Granite Geek: The Science Behind Snowmaking

Nov 25, 2014

David Brooks says nearly all of New Hampshire ski areas use snowmaking machines, such as fan guns, to ensure the slopes are ready for skiers all winter long.
Credit Leo-setä via Flickr/CC - http://ow.ly/ETla1

Mother Nature looks ready to unleash some snow on New Hampshire ahead of Thanksgiving. That's not great news for travelers, but it would be good news for New Hampshire ski areas - though, of course, they already have the technology to make their own snow no matter what’s coming down from the sky.

David Brooks writes the weekly Granite Geek science column for the Nashua Telegraph and Granite Geek.org. He’s been looking into the snowmaking process, and he joined All Things Considered with some of what he found.

Ski areas cover a fair bit of ground – how much effort does it take to make enough snow for a day on the slopes?

I'm a skier - I've skied through, occasionally, as the fan guns are blowing, but I didn't realize quite how much it was until I talked to Pats Peak. Over the course of an entire season they can use as much as 50 million gallons of water to make snow, which is amazing. Pats is not a huge mountain by any means - we're not talking about Cannon Mountain, or Sunday River, or Killington, or some of those monster places. And that's a whole lot of water.

And what exactly do those fan guns do?

You make snow, basically, by throwing water into the air when it's cold, and the water crystallizes. Obviously it's much more complicated than that - getting the air and water mix seems to be the most important thing, and that is dependent on the conditions outside, what they call the wet bulb temperature, a mix of the air temperature and the humidity.

There are the sticks, that spray out over the run - they require a lot of energy because you have to spray the water out with compressed air. The gold standard these days is the fan gun, which most anybody who skis has seen. They look like a mid-size turbine, usually up on a pole. They are energy-efficient because they don't require compressed air to shoot the water out into the air, they just shoot it out with a fan. Basically the fan turns and sucks up the water and spits it out into the air, and it freezes and falls down to Earth.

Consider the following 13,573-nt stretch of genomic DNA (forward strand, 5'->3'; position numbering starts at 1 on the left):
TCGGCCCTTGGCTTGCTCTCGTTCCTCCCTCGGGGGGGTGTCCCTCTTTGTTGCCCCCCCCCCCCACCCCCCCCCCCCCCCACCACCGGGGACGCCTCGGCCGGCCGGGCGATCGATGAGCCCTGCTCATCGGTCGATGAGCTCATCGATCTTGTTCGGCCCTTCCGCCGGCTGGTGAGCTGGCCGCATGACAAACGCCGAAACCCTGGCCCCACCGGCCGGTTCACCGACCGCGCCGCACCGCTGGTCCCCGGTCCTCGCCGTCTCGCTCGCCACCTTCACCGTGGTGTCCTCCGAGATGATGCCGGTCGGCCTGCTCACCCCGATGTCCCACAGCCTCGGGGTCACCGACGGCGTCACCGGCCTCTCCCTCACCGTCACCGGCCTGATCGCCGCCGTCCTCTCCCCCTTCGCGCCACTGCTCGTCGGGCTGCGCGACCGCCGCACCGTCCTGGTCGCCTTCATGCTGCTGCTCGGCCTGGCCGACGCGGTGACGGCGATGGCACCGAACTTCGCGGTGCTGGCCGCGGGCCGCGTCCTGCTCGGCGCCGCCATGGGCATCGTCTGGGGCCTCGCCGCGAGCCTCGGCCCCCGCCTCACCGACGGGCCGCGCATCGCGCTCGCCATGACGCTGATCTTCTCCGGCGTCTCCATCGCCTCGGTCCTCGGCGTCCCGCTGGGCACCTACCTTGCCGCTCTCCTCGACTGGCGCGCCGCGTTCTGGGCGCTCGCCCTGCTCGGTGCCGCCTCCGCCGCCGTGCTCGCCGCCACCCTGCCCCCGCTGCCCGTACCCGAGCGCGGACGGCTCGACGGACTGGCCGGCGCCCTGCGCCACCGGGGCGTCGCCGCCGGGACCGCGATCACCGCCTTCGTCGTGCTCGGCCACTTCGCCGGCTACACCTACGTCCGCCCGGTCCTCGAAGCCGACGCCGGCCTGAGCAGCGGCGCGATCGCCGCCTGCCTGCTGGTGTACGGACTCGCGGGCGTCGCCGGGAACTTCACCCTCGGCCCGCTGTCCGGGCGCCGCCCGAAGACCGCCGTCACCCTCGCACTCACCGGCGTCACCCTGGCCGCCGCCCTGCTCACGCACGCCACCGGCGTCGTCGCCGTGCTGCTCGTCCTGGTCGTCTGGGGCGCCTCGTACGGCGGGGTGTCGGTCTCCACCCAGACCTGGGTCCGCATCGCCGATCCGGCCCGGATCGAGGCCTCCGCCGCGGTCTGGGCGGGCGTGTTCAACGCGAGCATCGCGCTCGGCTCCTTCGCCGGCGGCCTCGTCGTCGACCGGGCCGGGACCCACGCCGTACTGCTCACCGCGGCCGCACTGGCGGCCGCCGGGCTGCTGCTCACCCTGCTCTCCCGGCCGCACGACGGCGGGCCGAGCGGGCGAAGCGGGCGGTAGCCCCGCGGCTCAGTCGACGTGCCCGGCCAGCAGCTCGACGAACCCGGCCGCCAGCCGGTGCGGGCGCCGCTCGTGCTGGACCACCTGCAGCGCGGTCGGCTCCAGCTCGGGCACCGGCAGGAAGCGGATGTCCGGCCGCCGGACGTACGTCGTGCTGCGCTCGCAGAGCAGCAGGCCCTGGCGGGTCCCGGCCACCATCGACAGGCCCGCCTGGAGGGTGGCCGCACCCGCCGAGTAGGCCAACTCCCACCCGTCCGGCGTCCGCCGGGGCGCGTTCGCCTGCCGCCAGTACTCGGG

What's the sweet spot - when is it too warm, or even too cold, to put a good pack of snow down?

I was told by Kris Blomback, the general manager at Pats, that 29 degrees wet bulb temperature is the maximum you can be. The drier it is the better, so the less humidity is in the air, the water turns into the crystals you want at a higher temperature, whereas if it's really moist, the temperature has to be lower.

The lower the temperature the better, in general. It freezes faster and you produce more snow from a given volume of water and air. YOu don't use as much electricity and as much water to make the snow. You get down to 10 degrees, single digits, even down to zero, they're still good in theory, but what happens, he says, is then you have to worry about the water freezing in all the pipes, because obviously there are pipes crawling all over the mountain to take the water up to these guns. If it ever freezes in one of them, you're in trouble.

Snowmaking is becoming increasingly important for these ski areas, as the amount of natural snow coming down is not necessarily as predictable as it used to be.

Pretty much any mountain, any ski area bigger than a little tiny one, has 100 percent snowmaking these days. And the question now is, how good is your snowmaking? How fast can you make snow? So if there's a melt and a rain-off - rain is really the big problem. You get warm weather and rain, and that really can wipe out snow on the ground quickly. You need probably a couple of feet to handle most skiers.

The other thing they're fighting over now is electricity costs, which, as we know, are not low in New England and New Hampshire, and are getting higher this winter. They're trying to find more efficient ways to make snow - that's where fan guns and other equipment can help out.

If the snowmaking machines are up and about, and there's even some natural snow coming down across the state, are you just up the next morning with your equipment?

I'm not quite that frenzied - I'm not one of those people who lives to ski, partly because I'm pretty incompetent. But I definitely go about a half a dozen times a year at the minimum. One of the things you like about living here is that I can get to Pats, [to get] across it in literally half an hour. So I can go skiing in the morning and still make it back in time for the dump run.

That's New Hampshire defined right there.

You betcha, buddy.